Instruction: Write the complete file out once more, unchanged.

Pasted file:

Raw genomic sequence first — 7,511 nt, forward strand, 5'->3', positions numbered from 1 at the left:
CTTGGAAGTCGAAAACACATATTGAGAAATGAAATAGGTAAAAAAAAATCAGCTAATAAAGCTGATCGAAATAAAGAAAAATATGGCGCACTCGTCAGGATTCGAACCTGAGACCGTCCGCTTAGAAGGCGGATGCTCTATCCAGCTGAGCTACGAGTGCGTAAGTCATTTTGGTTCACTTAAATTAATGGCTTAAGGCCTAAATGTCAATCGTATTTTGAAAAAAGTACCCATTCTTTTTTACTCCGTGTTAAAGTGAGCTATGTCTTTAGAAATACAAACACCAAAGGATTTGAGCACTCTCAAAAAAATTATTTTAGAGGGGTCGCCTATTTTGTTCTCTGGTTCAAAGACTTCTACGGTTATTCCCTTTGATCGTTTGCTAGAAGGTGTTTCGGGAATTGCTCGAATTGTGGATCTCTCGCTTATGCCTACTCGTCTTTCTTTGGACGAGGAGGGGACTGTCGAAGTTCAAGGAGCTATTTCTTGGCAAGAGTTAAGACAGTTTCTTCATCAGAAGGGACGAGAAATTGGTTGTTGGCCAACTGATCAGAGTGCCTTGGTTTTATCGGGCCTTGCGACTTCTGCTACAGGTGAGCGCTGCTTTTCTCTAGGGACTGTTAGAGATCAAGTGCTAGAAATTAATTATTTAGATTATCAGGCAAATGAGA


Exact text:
Raw genomic sequence first — 7,511 nt, forward strand, 5'->3', positions numbered from 1 at the left:
CTTGGAAGTCGAAAACACATATTGAGAAATGAAATAGGTAAAAAAAAATCAGCTAATAAAGCTGATCGAAATAAAGAAAAATATGGCGCACTCGTCAGGATTCGAACCTGAGACCGTCCGCTTAGAAGGCGGATGCTCTATCCAGCTGAGCTACGAGTGCGTAAGTCATTTTGGTTCACTTAAATTAATGGCTTAAGGCCTAAATGTCAATCGTATTTTGAAAAAAGTACCCATTCTTTTTTACTCCGTGTTAAAGTGAGCTATGTCTTTAGAAATACAAACACCAAAGGATTTGAGCACTCTCAAAAAAATTATTTTAGAGGGGTCGCCTATTTTGTTCTCTGGTTCAAAGACTTCTACGGTTATTCCCTTTGATCGTTTGCTAGAAGGTGTTTCGGGAATTGCTCGAATTGTGGATCTCTCGCTTATGCCTACTCGTCTTTCTTTGGACGAGGAGGGGACTGTCGAAGTTCAAGGAGCTATTTCTTGGCAAGAGTTAAGACAGTTTCTTCATCAGAAGGGACGAGAAATTGGTTGTTGGCCAACTGATCAGAGTGCCTTGGTTTTATCGGGCCTTGCGACTTCTGCTACAGGTGAGCGCTGCTTTTCTCTAGGGACTGTTAGAGATCAAGTGCTAGAAATTAATTATTTAGATTATCAGGCAAATGAGA